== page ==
Offering the Best in Tent Washing & Drying Machines
WHEN IT COMES TO CLEANING TENTS, RESULTS WILL VARY FROM REGION TO REGION MYTH OF THE ‘BEST’ CLEANING CHEMICAL
At Teeco Solutions, people are always coming to us with questions. The one we hear most often is, “Which solution should we be using, and how should it be applied?” But when it comes to cleaning a commercial tent, it’s impossible to recommend a one-size-fits-all approach. While it might seem easy to insist on one specific cleaner, method, or material, it becomes a lot more complex when you consider all the factors involved. The main reason for this is the fact that the types of dirt vary from region to region. In St. Louis, for example, the industrial sectors are belching out clouds of nasty black soot. Go to Boston, and you’d imagine it’d be the same scenario, but the smokestacks there output huge quantities of tiny rubber particles from the local tire factories. Or consider Las Vegas, a town almost completely devoid of any industry, but whose desert sands litter the city with reddish dust. Depending on the surroundings, dirt can take on an entirely different character from location to location. I’d be doing a disservice if I recommended the same chemical to our clients in Las Vegas and those in St. Louis. Not to mention that the particular cleaning chemicals you decide to apply are only one piece of the entire puzzle, as important a piece as they are. The ideal chemical solution is the one that allows you to clean a tent with the least amount of effort possible, which will vary depending on where you’re working. The right tools will allow you to shave off hours from the cleaning process, netting you big savings in labor.
So, I encourage tent cleaners to recognize
“Over time, that 10–15 percent reduction is going to be an enormous financial boon to your business, saving you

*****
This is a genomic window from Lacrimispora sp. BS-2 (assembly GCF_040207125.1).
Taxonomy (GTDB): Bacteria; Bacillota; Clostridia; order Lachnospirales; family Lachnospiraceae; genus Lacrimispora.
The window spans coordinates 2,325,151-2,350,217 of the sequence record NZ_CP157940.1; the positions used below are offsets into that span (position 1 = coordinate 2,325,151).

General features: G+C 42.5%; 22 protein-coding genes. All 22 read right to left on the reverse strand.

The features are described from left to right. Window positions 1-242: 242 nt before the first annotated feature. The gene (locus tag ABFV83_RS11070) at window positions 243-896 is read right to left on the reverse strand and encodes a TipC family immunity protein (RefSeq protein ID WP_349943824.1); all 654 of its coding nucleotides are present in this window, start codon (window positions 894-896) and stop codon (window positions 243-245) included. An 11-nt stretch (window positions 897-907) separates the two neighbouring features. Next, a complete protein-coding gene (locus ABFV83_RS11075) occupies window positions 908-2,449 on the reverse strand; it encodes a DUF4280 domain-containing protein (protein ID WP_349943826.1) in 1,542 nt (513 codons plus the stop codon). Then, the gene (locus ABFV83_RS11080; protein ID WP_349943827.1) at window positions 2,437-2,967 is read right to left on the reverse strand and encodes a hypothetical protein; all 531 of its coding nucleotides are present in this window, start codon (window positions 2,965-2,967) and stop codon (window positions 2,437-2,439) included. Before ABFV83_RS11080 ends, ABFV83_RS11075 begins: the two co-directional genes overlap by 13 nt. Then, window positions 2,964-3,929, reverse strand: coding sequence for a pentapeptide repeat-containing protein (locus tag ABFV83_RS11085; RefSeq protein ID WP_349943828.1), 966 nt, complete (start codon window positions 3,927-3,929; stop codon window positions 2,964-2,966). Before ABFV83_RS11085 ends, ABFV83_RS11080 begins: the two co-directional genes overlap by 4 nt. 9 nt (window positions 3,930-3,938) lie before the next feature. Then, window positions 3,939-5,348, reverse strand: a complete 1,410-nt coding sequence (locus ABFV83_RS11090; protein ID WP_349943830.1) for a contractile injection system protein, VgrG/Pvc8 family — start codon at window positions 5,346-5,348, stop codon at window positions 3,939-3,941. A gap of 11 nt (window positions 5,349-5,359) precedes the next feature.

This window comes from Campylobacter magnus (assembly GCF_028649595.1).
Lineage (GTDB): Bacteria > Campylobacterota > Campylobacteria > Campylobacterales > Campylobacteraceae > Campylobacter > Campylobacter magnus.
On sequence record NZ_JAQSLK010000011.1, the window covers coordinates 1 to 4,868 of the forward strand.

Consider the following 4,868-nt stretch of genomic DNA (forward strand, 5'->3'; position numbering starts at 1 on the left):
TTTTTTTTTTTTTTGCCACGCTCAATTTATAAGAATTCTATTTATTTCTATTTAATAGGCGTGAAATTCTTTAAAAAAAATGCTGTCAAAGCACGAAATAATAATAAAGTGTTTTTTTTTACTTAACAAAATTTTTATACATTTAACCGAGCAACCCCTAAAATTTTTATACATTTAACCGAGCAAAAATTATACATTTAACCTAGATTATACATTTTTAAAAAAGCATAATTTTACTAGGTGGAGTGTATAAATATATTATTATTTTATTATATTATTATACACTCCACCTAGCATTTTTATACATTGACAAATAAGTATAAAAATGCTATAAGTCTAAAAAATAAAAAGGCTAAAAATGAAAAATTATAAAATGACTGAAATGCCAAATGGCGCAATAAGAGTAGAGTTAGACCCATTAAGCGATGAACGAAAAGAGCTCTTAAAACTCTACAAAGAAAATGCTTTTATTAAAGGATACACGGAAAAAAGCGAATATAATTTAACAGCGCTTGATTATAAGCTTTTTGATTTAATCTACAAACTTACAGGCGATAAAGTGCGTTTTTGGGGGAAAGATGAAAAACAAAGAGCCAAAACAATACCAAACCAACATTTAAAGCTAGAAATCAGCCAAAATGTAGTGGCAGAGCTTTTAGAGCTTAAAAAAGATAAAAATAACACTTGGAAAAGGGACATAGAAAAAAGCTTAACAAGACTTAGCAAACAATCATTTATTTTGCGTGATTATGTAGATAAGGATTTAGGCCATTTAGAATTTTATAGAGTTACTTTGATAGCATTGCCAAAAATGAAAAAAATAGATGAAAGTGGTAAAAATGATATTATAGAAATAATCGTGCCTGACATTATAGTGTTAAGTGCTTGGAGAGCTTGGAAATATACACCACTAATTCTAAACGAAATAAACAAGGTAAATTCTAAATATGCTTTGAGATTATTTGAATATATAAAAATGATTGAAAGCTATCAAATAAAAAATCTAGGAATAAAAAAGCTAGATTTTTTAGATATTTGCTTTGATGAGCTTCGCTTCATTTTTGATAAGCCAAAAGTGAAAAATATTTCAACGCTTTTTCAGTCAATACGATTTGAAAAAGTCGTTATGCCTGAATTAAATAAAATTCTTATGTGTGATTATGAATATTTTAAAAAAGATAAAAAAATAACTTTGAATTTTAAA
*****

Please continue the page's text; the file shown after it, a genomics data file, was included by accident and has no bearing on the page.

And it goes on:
the potential for savings and take a few hours to test different chemical solutions and approaches. Get samples of five different chemicals and try four different dilution ratios for each for a total of 20 experiments. Take a scrap of tent covered in dirt taken from the local area and try cleaning with each solution with both a brush and a rag. Measure the time it takes with each different combination.
hundreds of dollars in the long run.”
This may seem time-consuming, and it will be. In my experience testing all the variables can take almost 8–10 hours. But the reward for these 8–10 hours can be huge, reducing labor costs by as much as 15 percent. Over time, that 10–15 percent reduction is going to be an enormous financial boon to your business, saving you hundreds of dollars in the long run. Many clients ask me for our cheapest options, when, in reality, the greatest savings will come from careful testing of the best applications. Take a few hours and experiment, and I guarantee it’ll pay off.
– Steve Arendt
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